I wasn’t left alone for a minute. My cousin, a cosmetologist set up a plan for my hair during chemotherapy. My sister set up a walking regiment, to force me to get up and out into the world I knew (and so did she) I would want to hide from. My brothers’ never let me forget about love an family. After my bilateral mastectomy, choosing to take both breasts off because, if I survived, there was no way in hell I would go through it again, I had a few weeks to heal before treatment started. I could do nothing but lay in bed. I refused to take the narcotic painkillers prescribed to me… hating that they sent me in and out of the twilight zone in rapid successions. So Tylenol got me through the worst of pain. Tylenol, Motrin and my family.
Treatment consisted of four months of dose dense chemotherapy. The first four would take my hair. The second four would just make me loopy and look like the Pillsbury dough girl turned zombie. Fun. And people lied about how I looked and I thank them deeply. If they hadn’t, I’d probably would never have left the house. My family, both sides, kept me busy when I wasn’t sick in bed. I walked for miles with my sister. Got to see my brothers more. My children became more of a priority, not just their wellbeing, but their happiness. I took the time to snuggle, to read, to play games to really enjoy them. Best medicine ever. When it was time to shave my head, my cousin dropped everything to do so. I think that was the worst part emotionally.
I’d always prided myself for having long wavy hair, but when the roots started hurting and found more and more strands on my pillow in the morning, I knew it was time. Tears welled up as soon as I heard the roar of the hair trimmer. She shaved it down to an inch or less. I just couldn’t go further, not yet. Less than a week later, in the shower, I succumbed to my vanity. Clumps of hair slid off my skull and into my hands. My husband rescued me from the tub, where if found me lying in a fetal position. Only his words of comfort and encouragement got me through that event. And then I grew a sense of humor. I bought a wig and only wore it on Halloween. I thought it was amusing. It itched too much to wear on a constant basis and chose instead to get creative with my head adornments. If I felt like long hair, I wore long fancy scarves around my head, on average days I bundle my white skull in a cartoony or cool colored bandanas. I chose bald around the house and kept a ball cap ready for visitors.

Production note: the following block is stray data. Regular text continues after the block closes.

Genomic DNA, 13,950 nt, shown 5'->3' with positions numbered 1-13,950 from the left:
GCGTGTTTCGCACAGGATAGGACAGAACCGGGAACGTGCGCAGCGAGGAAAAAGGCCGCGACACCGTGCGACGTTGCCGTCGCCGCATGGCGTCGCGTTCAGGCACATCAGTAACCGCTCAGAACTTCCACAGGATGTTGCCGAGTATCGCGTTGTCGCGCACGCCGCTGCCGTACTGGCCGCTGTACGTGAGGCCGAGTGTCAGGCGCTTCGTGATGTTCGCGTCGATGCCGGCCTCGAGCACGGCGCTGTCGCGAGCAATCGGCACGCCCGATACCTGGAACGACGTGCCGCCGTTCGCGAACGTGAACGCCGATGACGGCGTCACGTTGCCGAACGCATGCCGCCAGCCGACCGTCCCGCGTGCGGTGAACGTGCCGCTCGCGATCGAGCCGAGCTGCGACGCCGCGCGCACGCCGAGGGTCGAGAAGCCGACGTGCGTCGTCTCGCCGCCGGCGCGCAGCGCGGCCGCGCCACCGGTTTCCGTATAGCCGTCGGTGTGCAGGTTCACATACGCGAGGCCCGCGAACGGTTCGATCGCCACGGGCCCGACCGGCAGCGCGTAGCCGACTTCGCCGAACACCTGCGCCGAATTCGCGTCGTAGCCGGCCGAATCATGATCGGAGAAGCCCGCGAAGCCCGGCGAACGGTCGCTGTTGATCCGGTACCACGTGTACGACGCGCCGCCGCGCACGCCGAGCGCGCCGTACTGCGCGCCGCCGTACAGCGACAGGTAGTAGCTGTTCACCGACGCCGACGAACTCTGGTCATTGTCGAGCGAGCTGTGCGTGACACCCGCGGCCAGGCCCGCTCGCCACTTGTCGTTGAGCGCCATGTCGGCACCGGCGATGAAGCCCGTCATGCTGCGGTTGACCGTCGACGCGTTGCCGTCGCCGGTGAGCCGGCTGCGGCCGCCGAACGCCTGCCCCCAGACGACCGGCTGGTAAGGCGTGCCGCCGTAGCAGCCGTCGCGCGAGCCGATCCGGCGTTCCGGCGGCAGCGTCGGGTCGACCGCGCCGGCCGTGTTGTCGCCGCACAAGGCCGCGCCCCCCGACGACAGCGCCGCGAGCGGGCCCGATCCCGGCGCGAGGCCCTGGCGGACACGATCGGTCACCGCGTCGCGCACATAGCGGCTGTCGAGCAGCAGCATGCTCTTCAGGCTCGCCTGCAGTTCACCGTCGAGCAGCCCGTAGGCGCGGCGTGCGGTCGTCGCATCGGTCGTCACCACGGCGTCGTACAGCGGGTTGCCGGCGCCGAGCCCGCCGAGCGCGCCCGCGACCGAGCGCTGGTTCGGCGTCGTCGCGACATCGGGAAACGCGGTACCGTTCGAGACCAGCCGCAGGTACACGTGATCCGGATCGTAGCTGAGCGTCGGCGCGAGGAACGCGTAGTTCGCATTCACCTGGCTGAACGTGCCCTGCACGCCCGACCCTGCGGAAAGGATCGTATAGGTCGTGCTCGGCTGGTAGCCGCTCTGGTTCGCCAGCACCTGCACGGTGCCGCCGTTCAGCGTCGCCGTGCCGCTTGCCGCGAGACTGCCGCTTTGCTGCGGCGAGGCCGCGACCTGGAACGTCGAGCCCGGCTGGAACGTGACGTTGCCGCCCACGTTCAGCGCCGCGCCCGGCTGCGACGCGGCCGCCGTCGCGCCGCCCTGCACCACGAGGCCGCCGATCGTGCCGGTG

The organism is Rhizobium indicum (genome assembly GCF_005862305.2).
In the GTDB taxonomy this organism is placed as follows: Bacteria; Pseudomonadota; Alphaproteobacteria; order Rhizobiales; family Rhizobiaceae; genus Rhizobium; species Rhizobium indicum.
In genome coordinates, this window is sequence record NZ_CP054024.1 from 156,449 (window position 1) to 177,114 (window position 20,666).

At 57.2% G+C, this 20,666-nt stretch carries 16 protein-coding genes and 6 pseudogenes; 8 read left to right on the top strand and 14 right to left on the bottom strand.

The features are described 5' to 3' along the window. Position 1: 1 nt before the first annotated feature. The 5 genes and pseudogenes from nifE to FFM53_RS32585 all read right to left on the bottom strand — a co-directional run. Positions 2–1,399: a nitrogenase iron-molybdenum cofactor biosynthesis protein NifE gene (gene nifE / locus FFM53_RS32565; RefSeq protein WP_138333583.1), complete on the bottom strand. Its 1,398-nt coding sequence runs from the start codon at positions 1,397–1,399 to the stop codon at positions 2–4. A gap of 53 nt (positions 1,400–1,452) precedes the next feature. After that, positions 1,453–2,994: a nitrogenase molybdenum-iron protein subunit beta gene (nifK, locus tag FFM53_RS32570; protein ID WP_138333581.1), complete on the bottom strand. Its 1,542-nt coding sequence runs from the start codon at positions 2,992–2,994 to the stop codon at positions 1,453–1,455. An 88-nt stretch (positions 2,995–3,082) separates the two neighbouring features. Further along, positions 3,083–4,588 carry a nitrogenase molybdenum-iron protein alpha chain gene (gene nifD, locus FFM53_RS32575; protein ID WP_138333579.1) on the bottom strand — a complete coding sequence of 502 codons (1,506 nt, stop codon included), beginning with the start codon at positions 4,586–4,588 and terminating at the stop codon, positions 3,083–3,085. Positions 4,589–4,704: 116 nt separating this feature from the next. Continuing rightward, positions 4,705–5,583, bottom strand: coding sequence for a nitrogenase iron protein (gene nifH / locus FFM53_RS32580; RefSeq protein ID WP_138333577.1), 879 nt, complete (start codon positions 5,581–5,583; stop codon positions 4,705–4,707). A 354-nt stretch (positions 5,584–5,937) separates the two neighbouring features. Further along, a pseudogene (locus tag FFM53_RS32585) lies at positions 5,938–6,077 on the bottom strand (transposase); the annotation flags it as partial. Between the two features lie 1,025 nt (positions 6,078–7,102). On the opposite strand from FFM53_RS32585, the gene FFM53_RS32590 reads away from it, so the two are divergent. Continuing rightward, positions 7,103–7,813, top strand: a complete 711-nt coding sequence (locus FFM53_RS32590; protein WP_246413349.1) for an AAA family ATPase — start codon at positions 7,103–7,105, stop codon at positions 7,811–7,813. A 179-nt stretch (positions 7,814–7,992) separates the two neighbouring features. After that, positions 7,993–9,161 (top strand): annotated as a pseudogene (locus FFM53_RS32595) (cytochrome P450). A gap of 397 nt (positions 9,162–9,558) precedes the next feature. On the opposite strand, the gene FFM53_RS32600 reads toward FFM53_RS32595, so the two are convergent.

Once all was said and done, and I’d survived the last of the treatment, which was twenty-eight days of radiation, my family through me a surprise party. I used to hate parties, hated going out, but I’d come out of the experience, different. A whole new world opened up during hell. I could see passed my fears and realized I wasn’t living before. I won the battle in more ways than one and I’m utterly grateful to my husband, children and family for pushing me forward and never allowing me to give up.